This week your basket contains: potatoes, RADISHES, mustard greens, cooking greens mix (collards, cabbage, bok choi, and kale) and salad mix (lettuce, spinach, arugula, endive, French sorrel, and turnip thinnings)
We are very happy to have radishes for you this week. While they may not seem like a big deal, to us they are more than just a new thing in the baskets; they represent the beginning of a new year’s growing for us. In normal circumstances, radishes take 28 days from seeding to harvest. Every year radishes are the first thing we seed (in a hoop house) after January 1st. This year they were seeded in early February and took a full 60 days to reach maturity. You can, of course, slice your radishes into salad or stir fry, but with the number we have, the following recipe would be a great way to use them. You can always use the greens along with your cooking greens as well.
RADISH TOP SOUP
4 Tbsp butter
1 cup chopped onions or leek
8 cups loose packed radish leaves
2 cups diced peeled potatoes
6 cups water or stock
1/2 cup heavy cream (optional)
Fresh ground black pepper
Melt butter in a large saucepan, add onions or leeks and cook until golden, approx. 5 minutes. Stir in radish tops and cover pan. Cook over low heat until wilted, 8-10 minutes. Meanwhile, cook potatoes until soft in stock along with 1 tsp. salt. Combine with radish tops and cook, covered, for 5 minutes to mingle flavors. Puree finely in food processor or food mill. Add heavy cream if desired. Season to taste with salt and pepper. Serve hot or cold. Note: less butter can be used and cream is unnecessary. We add whole radishes to the potatoes for more radish flavor. Serves 4-6. Adapted from The Victory Garden Cookbook by Marian Morash.
This is an interesting way to use greens.
AFRICAN PINEAPPLE PEANUT STEW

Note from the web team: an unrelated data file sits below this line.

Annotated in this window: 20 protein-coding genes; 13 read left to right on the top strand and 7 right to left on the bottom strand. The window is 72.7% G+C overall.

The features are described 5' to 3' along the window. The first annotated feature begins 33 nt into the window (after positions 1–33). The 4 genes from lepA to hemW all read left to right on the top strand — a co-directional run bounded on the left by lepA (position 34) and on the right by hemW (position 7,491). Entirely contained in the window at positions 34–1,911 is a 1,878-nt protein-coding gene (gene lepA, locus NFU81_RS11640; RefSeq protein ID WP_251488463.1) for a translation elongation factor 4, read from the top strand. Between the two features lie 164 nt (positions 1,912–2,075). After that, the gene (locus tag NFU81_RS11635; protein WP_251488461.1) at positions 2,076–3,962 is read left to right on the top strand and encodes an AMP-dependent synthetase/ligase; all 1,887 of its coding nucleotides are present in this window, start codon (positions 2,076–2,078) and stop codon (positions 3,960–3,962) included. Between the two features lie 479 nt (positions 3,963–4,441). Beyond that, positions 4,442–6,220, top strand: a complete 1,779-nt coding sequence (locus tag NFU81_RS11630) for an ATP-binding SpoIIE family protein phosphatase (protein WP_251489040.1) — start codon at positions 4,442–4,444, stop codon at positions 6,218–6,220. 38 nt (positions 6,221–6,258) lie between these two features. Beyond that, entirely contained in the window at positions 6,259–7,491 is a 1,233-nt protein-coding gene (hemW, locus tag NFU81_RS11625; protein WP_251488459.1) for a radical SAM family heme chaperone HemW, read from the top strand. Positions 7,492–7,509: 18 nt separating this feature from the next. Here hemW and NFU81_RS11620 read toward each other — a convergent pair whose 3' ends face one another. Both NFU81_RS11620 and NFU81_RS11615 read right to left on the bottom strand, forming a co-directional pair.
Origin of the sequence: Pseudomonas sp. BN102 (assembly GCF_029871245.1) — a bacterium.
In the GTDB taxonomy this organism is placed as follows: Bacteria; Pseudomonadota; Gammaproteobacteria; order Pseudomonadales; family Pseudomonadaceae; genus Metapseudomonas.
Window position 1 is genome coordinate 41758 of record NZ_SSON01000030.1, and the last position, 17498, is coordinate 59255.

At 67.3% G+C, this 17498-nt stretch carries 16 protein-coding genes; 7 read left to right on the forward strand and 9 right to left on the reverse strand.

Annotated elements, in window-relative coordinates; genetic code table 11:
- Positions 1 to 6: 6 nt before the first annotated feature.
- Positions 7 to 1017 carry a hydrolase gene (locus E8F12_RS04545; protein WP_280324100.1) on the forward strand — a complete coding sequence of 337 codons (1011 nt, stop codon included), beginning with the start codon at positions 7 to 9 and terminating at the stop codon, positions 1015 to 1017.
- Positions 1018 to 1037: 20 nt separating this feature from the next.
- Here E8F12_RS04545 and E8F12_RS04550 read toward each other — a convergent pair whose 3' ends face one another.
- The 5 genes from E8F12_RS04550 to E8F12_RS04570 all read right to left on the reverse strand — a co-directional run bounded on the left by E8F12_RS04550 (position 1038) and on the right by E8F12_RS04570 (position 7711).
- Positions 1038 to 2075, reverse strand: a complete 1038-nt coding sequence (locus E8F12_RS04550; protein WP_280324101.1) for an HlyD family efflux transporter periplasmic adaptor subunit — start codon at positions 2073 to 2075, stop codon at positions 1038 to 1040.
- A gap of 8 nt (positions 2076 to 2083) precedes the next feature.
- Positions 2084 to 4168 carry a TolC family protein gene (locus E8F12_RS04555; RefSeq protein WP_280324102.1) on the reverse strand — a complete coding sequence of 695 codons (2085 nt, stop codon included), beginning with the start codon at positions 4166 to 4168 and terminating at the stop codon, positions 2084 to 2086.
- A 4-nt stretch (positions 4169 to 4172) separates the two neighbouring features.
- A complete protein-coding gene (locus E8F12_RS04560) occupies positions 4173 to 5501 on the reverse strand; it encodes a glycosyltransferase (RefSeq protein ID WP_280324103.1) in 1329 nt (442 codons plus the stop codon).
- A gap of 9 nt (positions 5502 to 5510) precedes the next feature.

1 cup chopped onion
2 garlic cloves, pressed or minced
1 Tbs. vegetable oil
4 cups chopped greens
2 cups un-drained crushed, canned pineapple (1 20 oz. can)
1/2 cup chunky peanut butter
1 Tbs Tabasco sauce
1/2 cup chopped cilantro or parsley
In a covered sauce pan, sauté the onions and garlic in the oil for about 10 minutes, stirring frequently, until the onions are lightly browned. While the onions sauté, wash the greens, removing and discarding any large stems. Slice the greens crosswise into 1 inch wide slices. Add the pineapple and its juice to the onions and bring to a simmer. Stir in the greens, cover, and simmer for about 5 minutes, stirring occasionally until the greens are tender. Stir in the peanut butter, Tabasco and cilantro. Simmer for 5 more minutes. Add salt to taste and serve garnished with chopped scallions.
This recipe lays out a technique that we use to make a soup out of just about any green we have.
2 cups chopped greens
1/2 onion, chopped
2 medium potatoes, peeled & diced
3 Tbs. butter
2 Tbs. dry sherry
1 quart chicken or vegetable stock
salt & pepper to taste
½ cup cream
In a large heavy bottomed pot, saute onion in butter until translucent. Add stock and potatoes and cover. Simmer until potatoes are tender, about 15 minutes. Pour a cup of the soup into a food processor or blender along with a handful of leaves and blend at high speed. Repeat until all the soup and greens are blended. The mixture should be a nice, fresh green. Return the soup to the saucepan, add sherry, and reheat. More stock can be added at this time if the soup is too thick. Stir in cream, heat and correct seasoning. Add several grinds of fresh nutmeg. From The Winter Harvest Cookbook by Lane Morgan
In an effort to reduce the use of plastic, we put mustard greens (bunched) into the same bag as the cooking greens mix for all half shares. You can use them together or separately.
RHUBARB is just about ready. We can send along enough for a pie (approx. 1Lb.) for only $3. Email to order.